The first concert is from about the time of the release of In Rock, the first album with Ian Gillan and Roger Glover.  The band was moving from progressive rock into hard rock.  The musical struggle between Ritchie Blackmore and Jon Lord had been won by Ritchie.  This concert is the transition period for the band- and it shows.  There are only 4 songs.  Two are from the new album- Speed King and Child in Time.  The other 2 are from their albums with Rod Evans and Nick Simper on vocals and bass- Wring that Neck and Mandrake Root.

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It is all MTV’s fault when you get down to it.

MTV began to air my sophomore year in high school.  Back then it was really about music, not all those pseudo-reality shows.  The local radio stations didn’t play Rainbow very much (Rainbow was more popular in Europe and Japan), so I saw them first there.  It was All Night Long (sadly, I think it was the sleezy girl that kept me watching at first), and Can’t Happen Here.  Soon I had just about everything Ritchie Blackmore played on (including Green Bullfrog with other great guitarists playing blues-rock).  Soon I discovered that my older brother had most of the albums.  No wonder the songs sounded vaguely familiar.

I didn’t go digital with most of my Blackmore collection.  Didn’t matter, my CD collection was stolen in a break-in.  After that I remember owning a best of collection.  Somehow it was misplaced during our recent cross country trip.  My new iPod needed some Rainbow, so I decided to go with Anthology with its focus on the the early years of the band.

The band began as Blackmore’s frustration with Deep Purple was reaching the breaking point.  A band named Elf opened for them on the Stormbringer tour.  Ritchie was impressed enough to use the band, fronted by Ronnie James Dio, for his solo album which morphed into a band .  Over the years, the line up changed with every album but Blackmore was the reason the band existed.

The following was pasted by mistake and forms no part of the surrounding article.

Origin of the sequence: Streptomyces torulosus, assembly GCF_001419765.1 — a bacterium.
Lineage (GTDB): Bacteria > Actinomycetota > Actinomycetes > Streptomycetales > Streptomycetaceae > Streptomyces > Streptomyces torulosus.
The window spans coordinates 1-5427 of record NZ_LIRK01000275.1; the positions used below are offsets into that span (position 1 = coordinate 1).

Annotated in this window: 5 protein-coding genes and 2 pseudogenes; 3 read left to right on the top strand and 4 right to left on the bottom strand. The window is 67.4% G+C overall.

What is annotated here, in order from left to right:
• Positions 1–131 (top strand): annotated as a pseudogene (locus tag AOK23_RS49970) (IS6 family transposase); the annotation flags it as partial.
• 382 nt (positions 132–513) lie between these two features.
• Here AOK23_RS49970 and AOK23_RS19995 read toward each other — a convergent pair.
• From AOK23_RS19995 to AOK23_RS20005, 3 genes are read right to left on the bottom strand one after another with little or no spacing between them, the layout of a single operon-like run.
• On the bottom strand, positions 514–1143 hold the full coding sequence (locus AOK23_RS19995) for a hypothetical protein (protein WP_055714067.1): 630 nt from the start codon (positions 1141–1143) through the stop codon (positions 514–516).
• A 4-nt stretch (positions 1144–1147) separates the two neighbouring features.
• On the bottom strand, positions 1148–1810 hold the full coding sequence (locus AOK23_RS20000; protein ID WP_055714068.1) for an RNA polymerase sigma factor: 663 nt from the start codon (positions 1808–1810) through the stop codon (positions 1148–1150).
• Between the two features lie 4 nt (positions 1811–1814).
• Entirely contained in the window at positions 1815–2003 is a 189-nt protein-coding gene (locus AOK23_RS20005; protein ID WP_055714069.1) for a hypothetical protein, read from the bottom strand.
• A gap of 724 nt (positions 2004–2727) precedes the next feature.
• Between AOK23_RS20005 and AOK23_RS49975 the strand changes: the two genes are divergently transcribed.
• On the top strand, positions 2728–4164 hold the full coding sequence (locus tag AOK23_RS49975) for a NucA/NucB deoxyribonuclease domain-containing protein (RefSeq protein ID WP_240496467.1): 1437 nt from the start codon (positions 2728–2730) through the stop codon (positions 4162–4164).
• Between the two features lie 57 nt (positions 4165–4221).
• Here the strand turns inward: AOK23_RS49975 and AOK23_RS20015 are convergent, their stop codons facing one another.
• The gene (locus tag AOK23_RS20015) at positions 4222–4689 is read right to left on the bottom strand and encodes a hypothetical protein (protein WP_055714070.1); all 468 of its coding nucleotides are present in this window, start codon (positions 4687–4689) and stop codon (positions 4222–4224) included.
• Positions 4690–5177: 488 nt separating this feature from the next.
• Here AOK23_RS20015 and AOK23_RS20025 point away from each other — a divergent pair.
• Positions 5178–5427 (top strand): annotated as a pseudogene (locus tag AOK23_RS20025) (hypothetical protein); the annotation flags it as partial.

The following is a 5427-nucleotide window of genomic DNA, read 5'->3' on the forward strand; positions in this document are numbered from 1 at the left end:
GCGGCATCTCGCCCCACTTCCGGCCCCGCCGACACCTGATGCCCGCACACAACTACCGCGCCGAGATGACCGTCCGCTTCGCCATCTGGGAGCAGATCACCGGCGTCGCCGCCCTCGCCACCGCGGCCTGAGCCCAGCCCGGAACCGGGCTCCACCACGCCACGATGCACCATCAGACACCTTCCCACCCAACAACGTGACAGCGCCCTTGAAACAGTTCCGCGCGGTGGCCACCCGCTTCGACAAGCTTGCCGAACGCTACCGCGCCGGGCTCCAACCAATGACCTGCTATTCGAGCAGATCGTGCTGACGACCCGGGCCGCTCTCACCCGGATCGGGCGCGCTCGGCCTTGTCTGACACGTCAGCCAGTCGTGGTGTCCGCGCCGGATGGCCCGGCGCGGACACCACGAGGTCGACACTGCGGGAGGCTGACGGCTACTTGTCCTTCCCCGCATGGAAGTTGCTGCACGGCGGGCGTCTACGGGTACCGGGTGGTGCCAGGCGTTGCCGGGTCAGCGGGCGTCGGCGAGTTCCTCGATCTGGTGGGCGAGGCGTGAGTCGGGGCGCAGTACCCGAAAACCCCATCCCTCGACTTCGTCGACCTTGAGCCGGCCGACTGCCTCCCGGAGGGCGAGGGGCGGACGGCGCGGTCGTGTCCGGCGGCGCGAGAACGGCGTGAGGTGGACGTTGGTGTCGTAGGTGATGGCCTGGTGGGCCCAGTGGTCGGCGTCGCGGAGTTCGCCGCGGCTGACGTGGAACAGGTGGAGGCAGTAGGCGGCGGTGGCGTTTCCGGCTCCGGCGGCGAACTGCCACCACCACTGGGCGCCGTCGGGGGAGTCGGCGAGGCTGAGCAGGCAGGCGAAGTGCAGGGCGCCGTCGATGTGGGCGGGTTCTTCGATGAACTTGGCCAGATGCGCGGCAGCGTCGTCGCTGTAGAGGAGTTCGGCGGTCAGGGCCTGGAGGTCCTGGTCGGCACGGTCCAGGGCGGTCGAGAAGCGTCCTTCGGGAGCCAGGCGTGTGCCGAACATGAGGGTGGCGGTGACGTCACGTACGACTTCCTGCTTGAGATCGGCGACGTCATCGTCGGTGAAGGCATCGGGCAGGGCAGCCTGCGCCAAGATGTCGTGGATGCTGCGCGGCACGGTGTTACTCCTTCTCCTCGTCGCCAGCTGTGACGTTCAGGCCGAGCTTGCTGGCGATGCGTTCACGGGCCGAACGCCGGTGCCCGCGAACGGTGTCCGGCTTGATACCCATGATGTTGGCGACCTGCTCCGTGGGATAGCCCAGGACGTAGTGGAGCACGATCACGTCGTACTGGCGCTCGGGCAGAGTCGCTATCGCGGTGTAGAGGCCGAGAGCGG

the late Ronnie James Dio

Anthology kicks off with 16th Century Greensleeves.  It builds off of the old song Greeensleeves.  Blackmore’s love for classical music would often show itself in songs and solos.  The song is representative of the Dio-years.  His obsession with mythology and mysticism would outlast his years with Rainbow.  It was not about occultism so much as the struggle between good and evil.  Of course, apart from Christ the outcome is altogether uncertain.  Together, Blackmore and Dio would lay the ground work for heavy metal.  Blackmore would inspire a legion of guitarists, and Dio another legion of lyricists.

“Someone screaming my name, come and make me holy again.”  Man on the Silver Mountain

The theme continues on The Temple of the King and Man on the Silver Mountain.  Thankfully they did not use any of the live versions of the latter, with Dio screaming “we’re all the man”.  But the latter is a classic Blackmore song that persisted in concert until the end.  The last cut from Blackmore’s Rainbow is an old Yardbird’s song Still I’m Sad.  It is done as an aggressive instrumental as Ritchie lets loose.   This is a great song, and I really enjoyed the live versions.